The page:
The Arch City Gardener

Journeys In St. Louis Gardening and Beyond


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Small Space Vegetable Gardening

20180517_200357I’m not a vegetable gardener. I think I have made the clear in the three or four years I have been blogging. I’m into flowers and shrubs.

But that’s not to say I don’t appreciate vegetable gardening or gardens. I’ve tried my hand at tomatoes, lettuce, spinach and peppers and have had a few good results and a fair amount of bad results. The truth is vegetable gardening intimidates me. I’d like to say that I don’t have the right space for a vegetable garden but a recent visit to Italy dispelled that notion. Small space gardening isn’t just for flowers.

20180517_200419I stayed in an apartment in suburban Perugia. One day I locked myself out of the apartment but thought my sister might be in the apartment and could open the door. However, she didn’t answer her cell phone. But I was sure she was in there. So, I walked around to the back of the building to call up to her window and that is when I discovered the garden behind the apartment building next door.

 

20180517_200524And as luck would have it I got to meet the gentleman who created this lovely space. We had a lively conversation even though he did not speak a word of English and I do not speak Italian. But that did not stop us from discussing his garden.

What immediately struck me was the confined space for this garden and his joy and pride for this small space. It literally butts up to an athletic court. Fennel, table grapes, sage and rosemary grow up against the fence. It is long and narrow, running the length of the apartment building and is terraced. Its depth is probably no more than 10 or 12 feet. And it is abundant with vegetables.

20180517_200349He invited me around the fence where he was proud to show me his insalata, pomadoro, artichokes, beans and, yes, they are for his family only. A cherry tree sits on the edge of the garden. 20180517_20033520180517_200545He pointed out that the garden that abuts his is his neighbor’s. Its small space includes an olive tree. Making the most of his space, the garden extends into the backyard next to the play set for his grandchildren. Or maybe it’s the other way around–the garden extending beyond his yard into the common space by the athletic courts.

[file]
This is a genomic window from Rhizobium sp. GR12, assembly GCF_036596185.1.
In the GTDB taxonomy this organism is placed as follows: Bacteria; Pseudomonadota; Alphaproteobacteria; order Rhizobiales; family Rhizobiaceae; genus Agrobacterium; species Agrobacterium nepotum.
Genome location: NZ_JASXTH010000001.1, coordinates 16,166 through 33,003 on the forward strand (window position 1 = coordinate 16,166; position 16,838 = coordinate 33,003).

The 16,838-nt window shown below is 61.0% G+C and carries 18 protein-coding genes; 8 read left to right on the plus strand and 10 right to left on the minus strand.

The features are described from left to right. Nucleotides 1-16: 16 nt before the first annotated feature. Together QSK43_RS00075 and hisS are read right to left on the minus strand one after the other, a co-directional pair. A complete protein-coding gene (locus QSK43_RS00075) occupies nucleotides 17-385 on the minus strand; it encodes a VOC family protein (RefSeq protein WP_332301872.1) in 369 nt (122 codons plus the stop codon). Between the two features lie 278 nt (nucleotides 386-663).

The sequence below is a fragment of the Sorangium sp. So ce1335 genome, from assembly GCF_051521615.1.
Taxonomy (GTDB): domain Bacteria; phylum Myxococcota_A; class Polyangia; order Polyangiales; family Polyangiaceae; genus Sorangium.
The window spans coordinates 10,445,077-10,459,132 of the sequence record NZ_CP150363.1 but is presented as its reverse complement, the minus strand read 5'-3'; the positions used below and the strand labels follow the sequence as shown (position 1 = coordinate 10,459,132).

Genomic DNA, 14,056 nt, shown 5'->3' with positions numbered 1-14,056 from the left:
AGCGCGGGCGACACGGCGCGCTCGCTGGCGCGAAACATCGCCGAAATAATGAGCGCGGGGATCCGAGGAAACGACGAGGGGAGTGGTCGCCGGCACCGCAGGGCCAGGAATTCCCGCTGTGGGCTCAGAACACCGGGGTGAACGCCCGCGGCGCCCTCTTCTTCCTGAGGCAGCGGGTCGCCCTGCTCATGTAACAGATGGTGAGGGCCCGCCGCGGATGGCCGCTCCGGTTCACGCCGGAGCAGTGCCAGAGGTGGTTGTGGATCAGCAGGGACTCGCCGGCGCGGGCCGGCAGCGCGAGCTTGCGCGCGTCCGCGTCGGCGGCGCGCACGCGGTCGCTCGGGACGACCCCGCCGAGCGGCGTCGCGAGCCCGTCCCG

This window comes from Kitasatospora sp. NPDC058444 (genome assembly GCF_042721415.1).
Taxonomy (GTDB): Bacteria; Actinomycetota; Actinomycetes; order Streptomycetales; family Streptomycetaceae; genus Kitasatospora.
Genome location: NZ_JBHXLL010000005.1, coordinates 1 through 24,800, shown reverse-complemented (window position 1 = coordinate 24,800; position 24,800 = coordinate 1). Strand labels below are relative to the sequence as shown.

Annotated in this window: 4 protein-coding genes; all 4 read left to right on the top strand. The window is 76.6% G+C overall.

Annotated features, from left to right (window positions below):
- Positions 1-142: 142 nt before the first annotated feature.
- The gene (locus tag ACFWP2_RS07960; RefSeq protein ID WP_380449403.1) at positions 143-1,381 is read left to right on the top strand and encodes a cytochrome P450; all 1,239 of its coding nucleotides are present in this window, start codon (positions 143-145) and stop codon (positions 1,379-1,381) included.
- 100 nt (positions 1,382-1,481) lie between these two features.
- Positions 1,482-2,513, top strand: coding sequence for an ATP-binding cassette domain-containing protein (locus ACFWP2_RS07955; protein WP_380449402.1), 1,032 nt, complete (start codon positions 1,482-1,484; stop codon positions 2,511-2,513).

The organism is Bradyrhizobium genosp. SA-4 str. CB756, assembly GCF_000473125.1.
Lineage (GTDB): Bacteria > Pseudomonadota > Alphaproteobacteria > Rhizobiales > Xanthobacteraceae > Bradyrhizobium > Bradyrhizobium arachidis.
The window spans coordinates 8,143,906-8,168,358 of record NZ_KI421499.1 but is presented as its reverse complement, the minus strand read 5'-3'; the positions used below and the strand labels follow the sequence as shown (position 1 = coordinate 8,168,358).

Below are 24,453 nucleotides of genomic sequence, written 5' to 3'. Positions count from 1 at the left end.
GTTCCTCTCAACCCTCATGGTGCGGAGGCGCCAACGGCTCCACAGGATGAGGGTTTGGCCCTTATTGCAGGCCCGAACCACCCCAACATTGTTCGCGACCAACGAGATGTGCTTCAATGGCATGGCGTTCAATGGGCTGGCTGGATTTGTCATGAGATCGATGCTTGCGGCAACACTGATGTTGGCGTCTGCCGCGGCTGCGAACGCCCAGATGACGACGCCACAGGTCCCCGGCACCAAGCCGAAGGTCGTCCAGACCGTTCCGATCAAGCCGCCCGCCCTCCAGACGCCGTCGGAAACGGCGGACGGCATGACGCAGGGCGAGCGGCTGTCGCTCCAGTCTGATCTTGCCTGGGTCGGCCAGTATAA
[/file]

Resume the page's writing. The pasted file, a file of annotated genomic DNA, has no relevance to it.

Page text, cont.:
Either way, the garden speaks to the ability to grow vegetables in small spaces. And its tidy appearance speaks to the owner’s deep pride in this space.

 

 

 

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Lettuce Season is for Sharing

Stevan lettuce2

Rows of lettuce in Stevan’s backyard garden.

“People don’t know where their food comes from.” You’ve heard this, right? As generations become farther removed from the farm, their experience with with food is, shall we say, less direct. Fortunately there’s a resurgence in backyard gardening to close the widening gap from the farm gate to plate. As more gardeners get their hands dirty they not only produce delicious tasting produce, they learn about the risks/rewards associated with growing food…weather, insects, squirrels and rabbits (in my case), fungus, and much more.

Patio tomatoes thrive 15 stories up. Small space gardening is becoming more common.

Salad fixins’ 15 stories up! The balcony of this city apartment provides enough space to grow lettuce, tomatoes and an assortment of herbs.

Society may have moved further from the farm, but today’s gardeners are successfully growing lettuce, tomatoes and other produce in small spaces. My dear friend Chris takes advantage of small-space living and is growing lettuce and tomatoes growing on her apartment balcony 15 stories up.